Dihydropyrimidine dehydrogenase (DPYD) degrades 5-FU to dihydrofluorouracil - an essential first step in the catabolism of the active form of the drug to inactive metabolites. Several rare variants in DPYD, which are collectively present in approximately 1% of the Caucasian population, alter the activity of the enzyme, resulting in an increase in the plasma concentrations of the active drug and increased toxicity, which typically manifest as stomatitis, diarrhoea and myelosuppression. Although the use of 5-FU in patients with DPYD deficiency can result in fatal toxicity, the low frequency of the causal variants means that routine screening pre-treatment is relatively rare.
Thymidylate synthetase (TS)
Similarly, although variants in TYMS (encoding thymidylate synthetase (TS) - the principal target of the main active metabolite of 5-FU) have been reported to predict 5-FU benefit, testing for these is not widely used in practice.
In a recent analysis, capecitabine toxicity was associated with the rare, functional DPYD alleles 2846T>A and *2A, as well as with the common TYMS polymorphisms 5′VNTR 2R/3R and 3′UTR 6bp ins-del. There was weaker evidence for these polymorphisms predicting toxicity from bolus and infusional 5-FU monotherapy. No good evidence of association with toxicity was found for the remaining polymorphisms, including several that are currently included in predictive kits. No polymorphisms were associated with toxicity in combination regimens, perhaps reflecting the lower dose of drugs when used in combination.
Regarding association of SNP in SLCO1B1 and clearance of methotrexate in children with acute lymphoblastic leukaemia (ALL), it has been suggested that this SNP could be used to identify patients with ALL who have reduced drug clearance and therefore an increased risk of toxicity.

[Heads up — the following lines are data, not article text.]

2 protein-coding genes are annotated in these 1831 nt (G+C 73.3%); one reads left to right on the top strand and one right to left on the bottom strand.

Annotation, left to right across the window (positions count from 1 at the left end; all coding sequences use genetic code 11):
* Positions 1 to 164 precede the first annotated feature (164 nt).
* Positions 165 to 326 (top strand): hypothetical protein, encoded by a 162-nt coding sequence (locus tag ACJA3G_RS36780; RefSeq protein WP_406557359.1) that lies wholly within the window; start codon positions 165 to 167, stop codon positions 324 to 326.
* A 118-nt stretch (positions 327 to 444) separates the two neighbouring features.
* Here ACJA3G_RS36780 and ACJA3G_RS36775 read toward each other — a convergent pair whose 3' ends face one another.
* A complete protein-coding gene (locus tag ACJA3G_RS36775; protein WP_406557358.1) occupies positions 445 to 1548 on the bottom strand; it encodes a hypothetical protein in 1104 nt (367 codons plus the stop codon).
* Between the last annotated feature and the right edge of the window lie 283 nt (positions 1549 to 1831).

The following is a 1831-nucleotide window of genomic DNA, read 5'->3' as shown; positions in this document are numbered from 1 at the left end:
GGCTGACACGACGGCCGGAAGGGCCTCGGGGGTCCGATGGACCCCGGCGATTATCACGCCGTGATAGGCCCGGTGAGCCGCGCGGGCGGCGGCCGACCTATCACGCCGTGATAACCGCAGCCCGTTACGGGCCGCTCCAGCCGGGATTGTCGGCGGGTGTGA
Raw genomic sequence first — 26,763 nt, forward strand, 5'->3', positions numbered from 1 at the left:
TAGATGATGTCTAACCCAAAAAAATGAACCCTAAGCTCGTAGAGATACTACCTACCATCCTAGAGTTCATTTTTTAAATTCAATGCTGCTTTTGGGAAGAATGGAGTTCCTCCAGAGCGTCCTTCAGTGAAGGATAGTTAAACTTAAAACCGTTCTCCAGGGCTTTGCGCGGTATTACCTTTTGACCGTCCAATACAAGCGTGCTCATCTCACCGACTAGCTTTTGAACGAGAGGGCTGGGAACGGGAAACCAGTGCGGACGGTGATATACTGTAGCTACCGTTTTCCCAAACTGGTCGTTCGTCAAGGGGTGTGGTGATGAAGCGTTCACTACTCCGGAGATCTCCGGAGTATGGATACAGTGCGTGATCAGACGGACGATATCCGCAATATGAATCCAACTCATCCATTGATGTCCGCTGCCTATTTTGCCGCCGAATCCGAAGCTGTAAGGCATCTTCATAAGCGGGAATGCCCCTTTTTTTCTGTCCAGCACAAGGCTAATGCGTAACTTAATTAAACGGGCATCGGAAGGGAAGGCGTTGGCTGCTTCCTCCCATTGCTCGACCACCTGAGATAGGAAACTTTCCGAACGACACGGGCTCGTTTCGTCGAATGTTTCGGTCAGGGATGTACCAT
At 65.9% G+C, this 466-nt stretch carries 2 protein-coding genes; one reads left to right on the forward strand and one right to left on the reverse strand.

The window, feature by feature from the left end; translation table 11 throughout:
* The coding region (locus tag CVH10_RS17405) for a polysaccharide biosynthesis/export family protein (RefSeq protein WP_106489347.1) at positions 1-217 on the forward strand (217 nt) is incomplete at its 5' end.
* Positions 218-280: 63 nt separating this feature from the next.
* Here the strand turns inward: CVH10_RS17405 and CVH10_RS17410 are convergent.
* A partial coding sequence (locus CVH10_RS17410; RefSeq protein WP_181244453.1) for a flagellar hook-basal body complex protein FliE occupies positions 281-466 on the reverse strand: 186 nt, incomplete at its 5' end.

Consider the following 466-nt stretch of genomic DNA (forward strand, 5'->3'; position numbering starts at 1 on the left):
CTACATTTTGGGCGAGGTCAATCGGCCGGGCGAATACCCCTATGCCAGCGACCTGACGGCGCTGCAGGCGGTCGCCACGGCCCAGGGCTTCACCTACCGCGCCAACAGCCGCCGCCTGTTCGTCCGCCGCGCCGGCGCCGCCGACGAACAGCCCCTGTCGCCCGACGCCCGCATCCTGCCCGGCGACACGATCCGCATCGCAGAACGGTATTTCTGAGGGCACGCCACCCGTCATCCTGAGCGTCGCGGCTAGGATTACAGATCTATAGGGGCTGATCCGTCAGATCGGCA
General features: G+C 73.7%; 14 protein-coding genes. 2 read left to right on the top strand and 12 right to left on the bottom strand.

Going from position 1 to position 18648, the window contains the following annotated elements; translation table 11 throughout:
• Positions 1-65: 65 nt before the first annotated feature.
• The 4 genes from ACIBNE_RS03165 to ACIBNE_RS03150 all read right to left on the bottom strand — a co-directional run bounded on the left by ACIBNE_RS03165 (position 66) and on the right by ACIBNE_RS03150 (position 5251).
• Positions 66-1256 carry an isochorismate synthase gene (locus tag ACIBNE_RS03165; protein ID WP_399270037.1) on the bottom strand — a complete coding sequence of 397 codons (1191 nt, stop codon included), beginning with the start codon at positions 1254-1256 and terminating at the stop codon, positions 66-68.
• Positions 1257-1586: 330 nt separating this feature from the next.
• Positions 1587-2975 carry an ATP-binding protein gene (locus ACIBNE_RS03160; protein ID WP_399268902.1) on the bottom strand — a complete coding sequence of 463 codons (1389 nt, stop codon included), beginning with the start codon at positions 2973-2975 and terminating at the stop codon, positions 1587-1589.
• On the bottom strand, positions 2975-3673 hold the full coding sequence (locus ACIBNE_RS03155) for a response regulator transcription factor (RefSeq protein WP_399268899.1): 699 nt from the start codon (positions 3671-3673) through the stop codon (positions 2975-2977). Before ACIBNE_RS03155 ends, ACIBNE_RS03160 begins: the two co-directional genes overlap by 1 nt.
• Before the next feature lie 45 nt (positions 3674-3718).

Variation in FGD4
A well-performed recent analysis used a toxgnostic approach to attempt to define variants associated with paclitaxel neuropathy in patients with breast cancer. The embedding of the study within a large phase III clinical trial permitted the investigators to analyse both the severity and the timing of onset of dysfunction, using a standardised grading system. Although no polymorphisms reached genome-wide significance, a variant in FGD4 of marginal significance was validated in an independent replication set. FGD4 is a gene with a proven role in hereditary Charcot-Marie-Tooth neuropathy. Using a time to event model, the authors were able to generate risk plots for the development of grade 2 neuropathy according to the cumulative paclitaxel dose for patients lacking, heterozygous for or homozygous for the risk allele.
The authors advocate in their article that it is time to integrate prognostic biomarkers, companion diagnostics and toxgnostics into treatment protocols for cancers, accordingly with development of algorithms that embrace the totality of precision medicine and allow optimal patient stratification, drug and dose selection to improve the risk/benefit ratio to favour the patient as much as possible.
The full article is available to ESMO members through the ESMO Scientific Journal Access Programme.